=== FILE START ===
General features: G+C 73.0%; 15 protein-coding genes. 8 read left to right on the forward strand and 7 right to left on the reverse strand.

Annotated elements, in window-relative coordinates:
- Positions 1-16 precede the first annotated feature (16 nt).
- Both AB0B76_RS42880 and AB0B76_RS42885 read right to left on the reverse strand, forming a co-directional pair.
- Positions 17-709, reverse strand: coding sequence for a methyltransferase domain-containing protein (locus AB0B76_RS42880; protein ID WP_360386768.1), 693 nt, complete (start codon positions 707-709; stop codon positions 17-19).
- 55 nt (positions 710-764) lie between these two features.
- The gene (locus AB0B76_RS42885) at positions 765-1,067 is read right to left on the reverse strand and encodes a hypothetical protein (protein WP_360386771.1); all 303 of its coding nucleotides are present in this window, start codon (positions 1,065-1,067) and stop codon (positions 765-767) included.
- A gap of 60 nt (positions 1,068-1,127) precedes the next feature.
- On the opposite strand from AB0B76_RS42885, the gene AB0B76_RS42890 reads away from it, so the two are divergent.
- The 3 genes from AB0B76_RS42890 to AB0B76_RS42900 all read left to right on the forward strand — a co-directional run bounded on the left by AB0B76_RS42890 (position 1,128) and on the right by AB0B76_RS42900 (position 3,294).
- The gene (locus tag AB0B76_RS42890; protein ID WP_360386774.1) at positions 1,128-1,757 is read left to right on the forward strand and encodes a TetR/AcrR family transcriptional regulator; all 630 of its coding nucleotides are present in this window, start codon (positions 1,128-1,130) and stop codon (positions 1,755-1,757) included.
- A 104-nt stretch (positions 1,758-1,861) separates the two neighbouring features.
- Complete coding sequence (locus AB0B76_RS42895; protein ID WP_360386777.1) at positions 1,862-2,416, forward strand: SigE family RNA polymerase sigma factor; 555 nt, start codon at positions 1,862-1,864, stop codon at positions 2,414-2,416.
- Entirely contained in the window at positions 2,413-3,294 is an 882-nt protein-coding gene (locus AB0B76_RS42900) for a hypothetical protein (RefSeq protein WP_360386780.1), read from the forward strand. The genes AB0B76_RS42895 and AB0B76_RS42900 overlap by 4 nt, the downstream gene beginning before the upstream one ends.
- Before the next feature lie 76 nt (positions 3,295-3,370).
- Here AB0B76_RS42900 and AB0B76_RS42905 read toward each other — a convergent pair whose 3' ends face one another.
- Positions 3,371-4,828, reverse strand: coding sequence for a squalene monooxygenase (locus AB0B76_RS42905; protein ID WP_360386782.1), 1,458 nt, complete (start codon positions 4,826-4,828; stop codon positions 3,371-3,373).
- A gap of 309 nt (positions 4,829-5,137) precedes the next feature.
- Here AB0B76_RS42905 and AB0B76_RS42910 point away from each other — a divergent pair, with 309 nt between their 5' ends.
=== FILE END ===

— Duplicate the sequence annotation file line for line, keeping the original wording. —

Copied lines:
General features: G+C 73.0%; 15 protein-coding genes. 8 read left to right on the forward strand and 7 right to left on the reverse strand.

Annotated elements, in window-relative coordinates:
- Positions 1-16 precede the first annotated feature (16 nt).
- Both AB0B76_RS42880 and AB0B76_RS42885 read right to left on the reverse strand, forming a co-directional pair.
- Positions 17-709, reverse strand: coding sequence for a methyltransferase domain-containing protein (locus AB0B76_RS42880; protein ID WP_360386768.1), 693 nt, complete (start codon positions 707-709; stop codon positions 17-19).
- 55 nt (positions 710-764) lie between these two features.
- The gene (locus AB0B76_RS42885) at positions 765-1,067 is read right to left on the reverse strand and encodes a hypothetical protein (protein WP_360386771.1); all 303 of its coding nucleotides are present in this window, start codon (positions 1,065-1,067) and stop codon (positions 765-767) included.
- A gap of 60 nt (positions 1,068-1,127) precedes the next feature.
- On the opposite strand from AB0B76_RS42885, the gene AB0B76_RS42890 reads away from it, so the two are divergent.
- The 3 genes from AB0B76_RS42890 to AB0B76_RS42900 all read left to right on the forward strand — a co-directional run bounded on the left by AB0B76_RS42890 (position 1,128) and on the right by AB0B76_RS42900 (position 3,294).
- The gene (locus tag AB0B76_RS42890; protein ID WP_360386774.1) at positions 1,128-1,757 is read left to right on the forward strand and encodes a TetR/AcrR family transcriptional regulator; all 630 of its coding nucleotides are present in this window, start codon (positions 1,128-1,130) and stop codon (positions 1,755-1,757) included.
- A 104-nt stretch (positions 1,758-1,861) separates the two neighbouring features.
- Complete coding sequence (locus AB0B76_RS42895; protein ID WP_360386777.1) at positions 1,862-2,416, forward strand: SigE family RNA polymerase sigma factor; 555 nt, start codon at positions 1,862-1,864, stop codon at positions 2,414-2,416.
- Entirely contained in the window at positions 2,413-3,294 is an 882-nt protein-coding gene (locus AB0B76_RS42900) for a hypothetical protein (RefSeq protein WP_360386780.1), read from the forward strand. The genes AB0B76_RS42895 and AB0B76_RS42900 overlap by 4 nt, the downstream gene beginning before the upstream one ends.
- Before the next feature lie 76 nt (positions 3,295-3,370).
- Here AB0B76_RS42900 and AB0B76_RS42905 read toward each other — a convergent pair whose 3' ends face one another.
- Positions 3,371-4,828, reverse strand: coding sequence for a squalene monooxygenase (locus AB0B76_RS42905; protein ID WP_360386782.1), 1,458 nt, complete (start codon positions 4,826-4,828; stop codon positions 3,371-3,373).
- A gap of 309 nt (positions 4,829-5,137) precedes the next feature.
- Here AB0B76_RS42905 and AB0B76_RS42910 point away from each other — a divergent pair, with 309 nt between their 5' ends.